Ensure your email security is up to scratch
I highly recommend companies take a strategic, multi-layered approach when it comes to cybersecurity. It’s sometimes referred to as a ‘defence in depth’ approach, designed to defend a system against attacks using several different methods and solutions, in the event that if one fails, the others will stop the threat.
Putting this in the context of email security, you may already have native security from your email hosting provider, like Google or Microsoft, but it’s key to remember that no one vendor can stop all attacks. Since we know that 9 out of 10 attacks start with an email, it’s also prudent to employ an additional layer of cloud email security with email security specialists such as MailGuard.
What are you doing within your teams to remain cyber secure this EOFY season? Write to me below.
Get the facts
Companies are spending more on cybersecurity now than ever before, but those funds aren't always targeting the most significant dangers. There seems to be a bit of a disconnect amongst many CEOs about the sources of cyber-threat.
Studies consistently show that more than 90% of cyber-attacks are perpetrated via email, yet email security is rarely the biggest item in cybersecurity budgets. If we’re going to win the battle against cybercrime we have to get real about the nature of the threat.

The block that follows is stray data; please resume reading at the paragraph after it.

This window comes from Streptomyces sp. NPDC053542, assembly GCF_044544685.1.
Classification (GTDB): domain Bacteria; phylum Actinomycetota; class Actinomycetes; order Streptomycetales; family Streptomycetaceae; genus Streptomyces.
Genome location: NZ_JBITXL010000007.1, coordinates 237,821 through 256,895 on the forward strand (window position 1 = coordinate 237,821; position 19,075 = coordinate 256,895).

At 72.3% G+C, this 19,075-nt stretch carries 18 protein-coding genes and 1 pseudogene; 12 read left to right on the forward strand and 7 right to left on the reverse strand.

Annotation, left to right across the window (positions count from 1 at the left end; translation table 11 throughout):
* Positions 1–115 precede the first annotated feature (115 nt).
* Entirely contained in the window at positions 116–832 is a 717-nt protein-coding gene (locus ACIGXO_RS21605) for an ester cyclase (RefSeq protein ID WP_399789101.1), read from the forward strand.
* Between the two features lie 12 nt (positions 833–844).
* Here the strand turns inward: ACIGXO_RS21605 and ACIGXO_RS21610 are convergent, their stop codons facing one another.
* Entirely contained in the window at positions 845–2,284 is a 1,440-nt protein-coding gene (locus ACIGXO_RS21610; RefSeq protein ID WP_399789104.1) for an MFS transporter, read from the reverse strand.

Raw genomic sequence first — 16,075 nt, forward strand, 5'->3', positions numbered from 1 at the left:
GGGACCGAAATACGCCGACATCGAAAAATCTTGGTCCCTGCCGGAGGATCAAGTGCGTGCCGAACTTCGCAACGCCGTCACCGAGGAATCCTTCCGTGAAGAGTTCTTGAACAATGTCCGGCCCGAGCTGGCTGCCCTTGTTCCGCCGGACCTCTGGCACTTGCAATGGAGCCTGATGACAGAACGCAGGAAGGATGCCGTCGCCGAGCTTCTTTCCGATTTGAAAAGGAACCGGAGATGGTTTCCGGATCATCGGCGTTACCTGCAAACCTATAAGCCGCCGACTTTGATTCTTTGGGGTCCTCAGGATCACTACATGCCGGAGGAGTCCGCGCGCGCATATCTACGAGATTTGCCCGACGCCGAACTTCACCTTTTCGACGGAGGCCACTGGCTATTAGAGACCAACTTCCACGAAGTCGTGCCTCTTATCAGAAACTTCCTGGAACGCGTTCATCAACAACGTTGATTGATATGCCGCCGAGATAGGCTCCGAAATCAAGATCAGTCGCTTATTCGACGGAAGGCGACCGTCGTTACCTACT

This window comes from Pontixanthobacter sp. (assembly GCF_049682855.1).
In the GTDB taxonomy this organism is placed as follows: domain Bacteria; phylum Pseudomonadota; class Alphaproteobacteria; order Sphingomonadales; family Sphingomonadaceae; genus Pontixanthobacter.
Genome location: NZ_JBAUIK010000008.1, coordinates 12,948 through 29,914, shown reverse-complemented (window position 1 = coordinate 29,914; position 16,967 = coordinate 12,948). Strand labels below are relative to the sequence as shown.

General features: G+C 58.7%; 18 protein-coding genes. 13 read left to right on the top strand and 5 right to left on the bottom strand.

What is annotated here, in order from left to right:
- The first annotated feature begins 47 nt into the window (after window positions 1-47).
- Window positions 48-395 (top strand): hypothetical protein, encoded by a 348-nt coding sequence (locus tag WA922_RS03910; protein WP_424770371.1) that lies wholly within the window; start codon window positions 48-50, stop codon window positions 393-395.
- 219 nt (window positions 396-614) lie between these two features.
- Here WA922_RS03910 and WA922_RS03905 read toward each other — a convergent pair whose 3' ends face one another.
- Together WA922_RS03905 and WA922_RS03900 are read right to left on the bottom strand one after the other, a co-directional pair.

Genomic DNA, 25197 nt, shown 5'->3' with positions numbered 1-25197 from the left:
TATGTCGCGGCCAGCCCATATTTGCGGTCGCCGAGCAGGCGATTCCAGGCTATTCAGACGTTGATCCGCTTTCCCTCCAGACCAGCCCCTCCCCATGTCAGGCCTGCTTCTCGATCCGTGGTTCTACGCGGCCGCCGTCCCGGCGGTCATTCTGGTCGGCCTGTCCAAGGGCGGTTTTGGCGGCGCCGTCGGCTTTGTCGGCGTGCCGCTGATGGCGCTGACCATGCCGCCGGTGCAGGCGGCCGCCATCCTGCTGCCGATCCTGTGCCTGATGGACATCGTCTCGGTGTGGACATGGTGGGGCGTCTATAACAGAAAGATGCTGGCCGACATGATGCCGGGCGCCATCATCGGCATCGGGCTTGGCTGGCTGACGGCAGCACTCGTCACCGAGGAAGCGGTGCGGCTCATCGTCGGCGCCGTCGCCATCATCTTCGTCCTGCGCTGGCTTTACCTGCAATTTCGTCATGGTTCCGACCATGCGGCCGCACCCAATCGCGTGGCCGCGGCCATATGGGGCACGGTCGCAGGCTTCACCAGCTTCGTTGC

I’m on a mission to help business people understand cybercrime and protect their businesses from costly attacks. If you would like to learn more about the complex cybersecurity challenges facing business today, please download my e-book Surviving the Rise of Cybercrime. It’s a plain English, non-technical guide, explaining the most common threats and providing essential advice on managing risk.
You can download my e-book for free, here.
“Cybercrime is a serious and growing business risk. Building an effective cybersecurity culture within an organisation requires directors and executives to lead by example. Surviving the Rise of Cybercrime is a must-read for directors and executives across business and in government and provides strong foundations for leaders determined to address cyber risk.” - Rob Sloan, Cybersecurity Research Director, Wall Street Journal.